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I get knocked down... (Building resilience)!

If I asked you to think about the most successful person you know, who comes to mind?

Now think about the characteristics of that person that make him/her successful. Are they inspirational, an expert in their field, respected by their peers or a great leader? Do they have a senior position in a famous company (or own their own company!), lots of money, cars and houses? The picture in your mind is likely related to your definition of success and your own values. You’re probably not picturing someone who lacks confidence, who is kicking themselves with disappointment, who is broke or someone who crossed the finish line last!  Actually, these people are often the same. You just meet them at different stages of their journey. Their experience and reaction to failure can often be a huge contribution to their success.

If you fear failure, don’t worry; you are not alone. In some form or another we have a basic human need to feel safe, secure, to feel that we belong, that we can achieve and that we are the masters of our own destiny. And when we experience ‘failure’, those needs seem like they are not being met. Further, our minds are very lazy when it comes to analyzing this stuff. It seems that we can, almost unconsciously, turn an event into a personality trait. ‘I lost the race’ becomes ‘I’m a loser’. ‘I failed my driving test’ becomes ‘I’m a failure’. And in all its many forms, this boils down to a simple underlying self-limiting belief:  “I am not good enough.” However this response to failure is learned. It has to be. Think of a baby who learns to walk. Over a few months, he progresses from a stationary dependent being to a crawler, then a stander and then he takes his first few steps. …and then, he inevitably falls over. Does the baby think “Well that’s it! That’s me done. I can’t do this. A lifetime on my backside for me”? No! He tries again. And again. And again. And eventually he experiences success.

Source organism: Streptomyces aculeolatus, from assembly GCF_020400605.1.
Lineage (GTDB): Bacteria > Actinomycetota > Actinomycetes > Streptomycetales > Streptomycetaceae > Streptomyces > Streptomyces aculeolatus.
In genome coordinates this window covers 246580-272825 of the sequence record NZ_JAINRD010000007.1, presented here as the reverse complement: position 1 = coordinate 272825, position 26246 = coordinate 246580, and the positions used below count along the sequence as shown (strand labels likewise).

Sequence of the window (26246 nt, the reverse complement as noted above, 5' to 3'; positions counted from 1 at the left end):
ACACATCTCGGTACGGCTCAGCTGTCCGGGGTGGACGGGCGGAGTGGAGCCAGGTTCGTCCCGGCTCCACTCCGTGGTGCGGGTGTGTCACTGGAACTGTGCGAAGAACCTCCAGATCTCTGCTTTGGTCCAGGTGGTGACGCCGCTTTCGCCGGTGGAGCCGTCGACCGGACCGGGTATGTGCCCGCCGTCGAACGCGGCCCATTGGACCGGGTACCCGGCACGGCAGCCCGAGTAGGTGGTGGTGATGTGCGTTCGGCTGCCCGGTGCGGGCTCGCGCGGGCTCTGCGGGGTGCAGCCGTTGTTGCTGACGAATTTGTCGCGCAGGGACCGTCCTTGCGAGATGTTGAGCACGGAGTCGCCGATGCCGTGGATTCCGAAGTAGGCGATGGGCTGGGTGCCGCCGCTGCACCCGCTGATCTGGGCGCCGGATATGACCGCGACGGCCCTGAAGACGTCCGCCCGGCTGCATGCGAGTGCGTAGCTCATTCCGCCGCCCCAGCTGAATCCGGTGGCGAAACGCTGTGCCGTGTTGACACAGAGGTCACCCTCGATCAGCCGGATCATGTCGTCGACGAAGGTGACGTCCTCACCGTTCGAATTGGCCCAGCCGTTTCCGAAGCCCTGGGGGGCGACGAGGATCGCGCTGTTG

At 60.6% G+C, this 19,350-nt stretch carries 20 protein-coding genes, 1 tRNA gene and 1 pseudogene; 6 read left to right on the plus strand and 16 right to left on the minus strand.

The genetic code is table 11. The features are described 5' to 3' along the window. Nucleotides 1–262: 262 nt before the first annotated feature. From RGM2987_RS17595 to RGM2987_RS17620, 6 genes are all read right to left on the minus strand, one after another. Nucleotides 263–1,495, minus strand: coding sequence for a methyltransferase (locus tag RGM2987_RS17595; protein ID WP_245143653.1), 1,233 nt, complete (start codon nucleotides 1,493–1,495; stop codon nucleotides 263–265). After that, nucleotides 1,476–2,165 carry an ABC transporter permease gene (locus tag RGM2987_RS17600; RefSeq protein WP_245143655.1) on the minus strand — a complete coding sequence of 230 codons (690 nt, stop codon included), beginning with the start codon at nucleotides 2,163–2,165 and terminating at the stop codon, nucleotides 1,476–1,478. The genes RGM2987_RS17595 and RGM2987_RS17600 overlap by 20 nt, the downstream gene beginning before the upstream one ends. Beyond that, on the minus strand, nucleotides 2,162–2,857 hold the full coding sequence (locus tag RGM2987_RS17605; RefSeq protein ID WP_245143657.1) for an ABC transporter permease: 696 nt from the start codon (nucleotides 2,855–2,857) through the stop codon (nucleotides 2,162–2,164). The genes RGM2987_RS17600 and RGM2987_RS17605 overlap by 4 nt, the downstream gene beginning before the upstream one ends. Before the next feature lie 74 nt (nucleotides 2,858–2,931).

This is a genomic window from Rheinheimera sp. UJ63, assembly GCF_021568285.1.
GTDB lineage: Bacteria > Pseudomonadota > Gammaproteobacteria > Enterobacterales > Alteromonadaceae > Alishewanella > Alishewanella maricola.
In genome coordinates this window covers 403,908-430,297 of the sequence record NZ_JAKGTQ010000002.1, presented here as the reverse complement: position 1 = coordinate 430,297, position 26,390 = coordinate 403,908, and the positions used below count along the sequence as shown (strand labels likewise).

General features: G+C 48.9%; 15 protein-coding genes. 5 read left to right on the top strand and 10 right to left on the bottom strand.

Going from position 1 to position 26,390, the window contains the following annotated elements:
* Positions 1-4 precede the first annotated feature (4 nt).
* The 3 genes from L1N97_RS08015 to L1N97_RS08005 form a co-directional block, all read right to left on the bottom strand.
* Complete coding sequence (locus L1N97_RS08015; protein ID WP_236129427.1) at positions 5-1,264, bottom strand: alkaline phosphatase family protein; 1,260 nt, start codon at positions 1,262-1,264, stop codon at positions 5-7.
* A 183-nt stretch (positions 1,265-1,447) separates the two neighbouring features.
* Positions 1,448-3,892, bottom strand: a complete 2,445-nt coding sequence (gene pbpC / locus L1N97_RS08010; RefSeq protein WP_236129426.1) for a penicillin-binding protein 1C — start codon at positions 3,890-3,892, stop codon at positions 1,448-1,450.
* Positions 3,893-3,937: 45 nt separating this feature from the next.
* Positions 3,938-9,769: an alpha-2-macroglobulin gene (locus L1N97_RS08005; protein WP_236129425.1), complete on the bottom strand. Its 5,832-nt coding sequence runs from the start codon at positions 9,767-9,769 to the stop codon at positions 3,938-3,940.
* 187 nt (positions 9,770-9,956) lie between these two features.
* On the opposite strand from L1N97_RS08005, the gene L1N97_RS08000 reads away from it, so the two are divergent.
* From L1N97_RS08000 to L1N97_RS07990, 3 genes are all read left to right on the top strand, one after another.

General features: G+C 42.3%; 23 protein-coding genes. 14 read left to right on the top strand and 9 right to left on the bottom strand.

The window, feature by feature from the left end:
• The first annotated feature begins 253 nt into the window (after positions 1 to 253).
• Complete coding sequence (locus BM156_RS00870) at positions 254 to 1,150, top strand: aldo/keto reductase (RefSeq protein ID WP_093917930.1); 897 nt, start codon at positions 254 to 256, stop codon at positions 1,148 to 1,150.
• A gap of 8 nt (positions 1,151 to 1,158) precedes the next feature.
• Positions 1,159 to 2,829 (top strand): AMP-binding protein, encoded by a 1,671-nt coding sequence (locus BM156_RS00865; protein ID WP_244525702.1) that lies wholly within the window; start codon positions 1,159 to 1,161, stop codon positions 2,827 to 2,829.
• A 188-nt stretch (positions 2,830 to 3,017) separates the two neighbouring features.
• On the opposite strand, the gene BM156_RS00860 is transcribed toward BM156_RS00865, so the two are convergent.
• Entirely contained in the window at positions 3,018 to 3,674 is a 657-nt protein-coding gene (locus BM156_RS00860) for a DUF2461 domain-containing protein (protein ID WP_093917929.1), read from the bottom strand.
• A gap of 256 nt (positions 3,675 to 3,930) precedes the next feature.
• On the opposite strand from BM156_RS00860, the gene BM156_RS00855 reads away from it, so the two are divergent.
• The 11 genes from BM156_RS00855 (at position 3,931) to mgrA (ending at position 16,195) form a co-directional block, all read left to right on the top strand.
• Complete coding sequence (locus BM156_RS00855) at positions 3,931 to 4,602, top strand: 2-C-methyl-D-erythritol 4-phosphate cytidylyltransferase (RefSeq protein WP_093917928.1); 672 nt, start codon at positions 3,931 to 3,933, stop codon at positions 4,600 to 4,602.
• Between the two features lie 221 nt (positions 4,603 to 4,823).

If this reaction to failure is learned, then maybe it can be unlearned. And that means, building resilience. According to Diane Couto in a HBR article Resilience … is the skill and the capacity to be robust under conditions of enormous stress and change.” Her research suggests that resilience is a more significant determiner of success than education, training or experience.

There are many resources available to help you build resilience. Here are some simple tips that have worked for me.

  1. When you get feedback, don’t react immediately. If it’s hard to take, say nothing rather than reacting defensively. When you have gathered your thoughts, ask for further information from the person who gave you the feedback, and try to understand their perspective. Explore the feedback to see if it’s relevant – often feedback that is hard for us to take is new to us or is what can be considered a blind spot.
  2. If something doesn’t go as planned separate the event from your personality. There is a big difference between believing ‘There are aspects of my teaching that I need to improve’ and ‘I’m an awful teacher’.
  3. Develop the skill of reflection (but don’t dwell on a negative event for too long!). Reflect on positive and negative interactions and think about what you can learn from the occasion and what could be even better next time.
  4. When things are tough, focus on the things that you have in abundance: a healthy body, a skill, great friends and family, a nice day, a cute kitten. Be thankful for them. Focus on the things that are going well in your life.
  5. If you have that thought, “I’m not good enough”, in any of its forms, have an alternative thought that you could tell yourself instead. Here are some that I’ve heard from my coaching clients:
  • “I’m good enough to have gotten this far and I can get better!”
  • “I’m willing to start again tomorrow”
  • “I’m going to improve”
  • “I’m exactly where I need to be”
  • “I  can learn from this”
  • “This is just a moment in time and it will pass”
  • “I’m going to give myself a break today and analyze this tomorrow when I think about it logically”

It doesn’t matter what you say, as long it is positive, true for you and can shift your focus from an idea of failure towards improvement, learning, acceptance or future success.

Success is not about a series of fortunate events. It doesn’t mean that the feelings of sadness, disappointment, loss or even anger are not valid. But they are not likely to get you back on the path to your goal. Success is about experiencing failure, learning from it, dusting yourself off and trying again. As the Chinese saying goes,加油 (jia you)!

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